Multiple lines of evidence are now telling us a convincing story that boreal fires are changing — they are getting bigger, larger. And if this continues, there is a good chance that...
One of the largest icebergs ever recorded has just broken away from the Larsen C Ice Shelf in Antarctica.
In the year 2100, 2 billion people—about one-fifth of the world’s population—could become refugees due to rising ocean levels.
Urban Canadians are feeling the impact of climate change. Flooding in Quebec this spring damaged nearly 1,900 homes in 126 municipalities, causing widespread psychological distress.
Scientists say that storms carrying desperately-needed water to California are being diverted by a band of high pressure that coincides with rainfall and temperature extremes.
Global average sea level has risen by about 17 cm between 1900 and 2005. This is a much faster rate than in the previous 3,000 years. The sea level changes for several reasons, including rising temperatures as fossil fuel
A warming climate and the loss of natural areas to meet the demands of tourism are driving Indian bee colonies to the brink, imperilling an essential food source.
"While the effects have been most pronounced in the West, our analysis shows virtually all US forests are now experiencing change and are vulnerable to future declines," says James Clark.
The world’s climate is already changing. Extreme weather events (floods, droughts, and heatwaves) are increasing as global temperatures rise. While we are starting to learn how these changes will affect
One of the big problems with the world’s heavy carbon emissions is that they are driving up the levels of carbon dioxide in our oceans, which is making them more acidic.
Air journeys from Europe to North America will take longer and emit more CO2 into the atmosphere as climate-caused impacts increase the strength of jet-stream headwinds.
Volcanic eruptions that triggered climatic extremes could have heralded deadly plague and famine in Europe and undermined the Roman empire.
Fires are increasing: time to prepare. Over the past decade, the frequency of bushfires in Australia has increased. The Forest Fire Danger Index - which measures the frequency and severity of the weather most conducive to ...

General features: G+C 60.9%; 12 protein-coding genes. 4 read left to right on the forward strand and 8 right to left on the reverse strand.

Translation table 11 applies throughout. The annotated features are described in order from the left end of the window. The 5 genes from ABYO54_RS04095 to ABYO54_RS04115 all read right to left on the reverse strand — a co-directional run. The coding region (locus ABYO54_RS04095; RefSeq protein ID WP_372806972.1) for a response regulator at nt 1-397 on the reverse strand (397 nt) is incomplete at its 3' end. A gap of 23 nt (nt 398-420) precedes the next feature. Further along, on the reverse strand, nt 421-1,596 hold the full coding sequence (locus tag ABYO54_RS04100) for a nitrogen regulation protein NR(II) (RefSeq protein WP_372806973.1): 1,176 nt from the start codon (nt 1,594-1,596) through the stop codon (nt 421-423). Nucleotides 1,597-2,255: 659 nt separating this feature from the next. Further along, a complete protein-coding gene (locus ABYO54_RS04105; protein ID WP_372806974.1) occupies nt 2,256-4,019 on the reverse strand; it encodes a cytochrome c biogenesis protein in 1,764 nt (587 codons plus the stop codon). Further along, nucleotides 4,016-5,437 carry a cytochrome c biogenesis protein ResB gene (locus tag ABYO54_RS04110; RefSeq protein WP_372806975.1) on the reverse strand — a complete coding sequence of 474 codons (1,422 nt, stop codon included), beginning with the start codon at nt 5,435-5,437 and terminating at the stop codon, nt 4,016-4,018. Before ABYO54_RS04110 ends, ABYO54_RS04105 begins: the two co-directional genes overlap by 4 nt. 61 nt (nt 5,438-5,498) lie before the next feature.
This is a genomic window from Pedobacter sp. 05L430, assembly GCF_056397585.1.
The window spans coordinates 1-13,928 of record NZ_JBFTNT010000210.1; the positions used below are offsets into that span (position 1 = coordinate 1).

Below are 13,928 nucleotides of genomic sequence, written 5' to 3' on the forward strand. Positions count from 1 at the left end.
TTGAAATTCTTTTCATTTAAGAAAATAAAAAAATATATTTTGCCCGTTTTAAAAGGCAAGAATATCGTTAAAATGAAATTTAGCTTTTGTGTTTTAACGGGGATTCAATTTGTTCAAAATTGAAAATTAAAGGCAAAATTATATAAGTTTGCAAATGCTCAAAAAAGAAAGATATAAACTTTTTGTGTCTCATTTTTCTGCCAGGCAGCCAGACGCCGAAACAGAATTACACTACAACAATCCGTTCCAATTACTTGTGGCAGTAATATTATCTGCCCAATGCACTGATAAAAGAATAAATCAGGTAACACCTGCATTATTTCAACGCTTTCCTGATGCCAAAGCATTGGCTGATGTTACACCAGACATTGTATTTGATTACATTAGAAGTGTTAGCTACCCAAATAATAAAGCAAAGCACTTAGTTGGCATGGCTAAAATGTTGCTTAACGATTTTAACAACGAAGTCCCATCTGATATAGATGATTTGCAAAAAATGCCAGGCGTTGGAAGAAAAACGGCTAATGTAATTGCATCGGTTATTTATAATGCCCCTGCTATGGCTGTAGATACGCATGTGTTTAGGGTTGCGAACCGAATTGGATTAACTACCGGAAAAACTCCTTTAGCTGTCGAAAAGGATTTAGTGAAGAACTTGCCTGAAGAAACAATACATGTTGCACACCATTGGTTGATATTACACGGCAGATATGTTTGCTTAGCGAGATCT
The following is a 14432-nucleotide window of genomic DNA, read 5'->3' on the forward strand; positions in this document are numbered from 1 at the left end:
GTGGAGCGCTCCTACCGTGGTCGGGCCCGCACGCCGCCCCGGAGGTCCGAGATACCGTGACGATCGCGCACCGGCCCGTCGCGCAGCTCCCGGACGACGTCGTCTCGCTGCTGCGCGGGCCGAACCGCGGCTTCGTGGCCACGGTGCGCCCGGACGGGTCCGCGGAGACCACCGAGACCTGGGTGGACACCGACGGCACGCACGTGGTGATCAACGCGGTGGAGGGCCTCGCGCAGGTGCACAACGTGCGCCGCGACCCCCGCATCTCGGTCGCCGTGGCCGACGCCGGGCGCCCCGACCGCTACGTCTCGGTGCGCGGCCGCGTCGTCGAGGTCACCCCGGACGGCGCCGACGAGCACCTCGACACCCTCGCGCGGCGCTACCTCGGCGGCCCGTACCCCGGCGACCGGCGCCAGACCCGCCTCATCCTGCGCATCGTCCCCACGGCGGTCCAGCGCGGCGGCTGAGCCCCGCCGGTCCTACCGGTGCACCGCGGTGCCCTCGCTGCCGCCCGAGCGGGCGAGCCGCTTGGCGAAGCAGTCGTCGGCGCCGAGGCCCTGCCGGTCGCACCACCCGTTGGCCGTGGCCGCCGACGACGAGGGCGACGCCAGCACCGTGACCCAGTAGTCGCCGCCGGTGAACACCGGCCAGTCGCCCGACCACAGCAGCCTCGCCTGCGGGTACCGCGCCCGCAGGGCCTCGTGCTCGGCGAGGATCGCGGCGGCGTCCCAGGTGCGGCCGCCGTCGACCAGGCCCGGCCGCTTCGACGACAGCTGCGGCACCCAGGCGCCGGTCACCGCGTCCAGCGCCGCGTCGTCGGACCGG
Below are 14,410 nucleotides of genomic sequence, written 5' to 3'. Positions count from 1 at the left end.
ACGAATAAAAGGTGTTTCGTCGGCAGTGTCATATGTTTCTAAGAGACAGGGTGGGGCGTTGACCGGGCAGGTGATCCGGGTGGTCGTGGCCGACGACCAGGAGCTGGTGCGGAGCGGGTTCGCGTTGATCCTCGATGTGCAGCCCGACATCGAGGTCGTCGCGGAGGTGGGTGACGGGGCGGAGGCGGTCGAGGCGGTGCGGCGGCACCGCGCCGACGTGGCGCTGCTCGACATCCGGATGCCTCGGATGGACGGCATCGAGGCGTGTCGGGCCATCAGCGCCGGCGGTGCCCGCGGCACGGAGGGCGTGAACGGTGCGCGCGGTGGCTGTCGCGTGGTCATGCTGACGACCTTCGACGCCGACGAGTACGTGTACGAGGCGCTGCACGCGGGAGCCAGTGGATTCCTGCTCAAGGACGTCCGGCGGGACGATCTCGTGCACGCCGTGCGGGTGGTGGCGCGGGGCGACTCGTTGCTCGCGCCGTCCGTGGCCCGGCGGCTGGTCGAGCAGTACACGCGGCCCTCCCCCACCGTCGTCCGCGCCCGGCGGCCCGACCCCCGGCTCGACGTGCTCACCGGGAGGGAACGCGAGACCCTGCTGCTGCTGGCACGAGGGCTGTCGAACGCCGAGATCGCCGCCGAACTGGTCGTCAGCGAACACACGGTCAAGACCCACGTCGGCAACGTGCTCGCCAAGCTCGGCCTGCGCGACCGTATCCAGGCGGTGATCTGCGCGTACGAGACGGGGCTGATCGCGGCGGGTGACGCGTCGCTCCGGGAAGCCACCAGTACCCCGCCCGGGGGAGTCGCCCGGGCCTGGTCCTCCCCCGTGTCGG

At the top of the world, it’s time to get ready for a new future. In the winter of 2013–14, hundreds of milk-white birds with luminous yellow eyes and wingspans of up to 5 feet descended on beaches, farmers’ fields, city parks and airport runways throughout southern Canada and the United States.
One of nature’s most spectacular events occurs every autumn, when the leaves of hardwood trees burst into brilliant color before falling to the ground. These autumnal displays entice people to experience nature in all its raw beauty.
Some tree species in central Europe are growing faster as the climate changes, while the rising levels of acid it causes are endangering coral in Australia’s Great Barrier Reef.
As the forest fires season peaks in the western US, a new report predicts that climate-led temperature rise will lead to millions more acres across the world being burned to the ground.
New research shows that the complex balance of gains and losses caused by climate change could mean more land being available for agriculture − but fewer harvests.
Those who question the seriousness of the threat which climate change presents have a very strange idea of the risks they think are acceptable.
Two new atlases provide clear visual evidence of the effect climate change and extreme weather can have on people and property.
Failure to factor immediate action on climate change into American policies and business plans aimed at economic prosperity will lead to havoc, warns former US Treasury Secretary.
If you’ve ever wondered how much little things really matter, consider the mountain pine beetle. Roughly the size of a grain of rice, the glossy black insect lives only about a year. A throng of beetles can ravage a pine as tall as an eight-story building, as the tree first oozes sap, then its needles turn rusty red...
Spring and summer have come early – and observations from some parts of the country even suggest that typical autumn events, such as the development of beech nuts and hawthorn berries, are already in evidence. But, to understand effects on our wildlife, a longer view is needed...
The heavyweights of the global insurance industry, well aware of the risks posed to their finances by extreme weather events, have made a renewed commitment to use their financial clout and influence to tackle the climate impacts of a warming world
The 2014 State of the Climate report. a joint undertaking by the CSIRO and Bureau of Meteorology, found that Australia’s temperature is predicted to rise by 1°F to 2.7°F by 2030; in comparison, between 1910 and 1990 the temperature rose by 1°F.
It is not just the extreme cold that birds have had to cope with in recent British winters, scientists have found, but the unpredictability with which the weather often now changes.
Increasingly common false spring events are leaving crops and wild plants vulnerable to subsequent freezes, creating a cascade of consequences for ecosystems. The spring of 2012 was the earliest recorded across the United States since 1900.
The world faces a serious water crisis, warned former heads of government and experts recently in a book that identifies a multitude of associated security, development and social risks, including food, health, energy and equity issues.
Research from the Arctic shows Greenland’s fastest-flowing glacier has doubled its summer flow pace in a decade, and ice cover on Alaskan lakes is declining.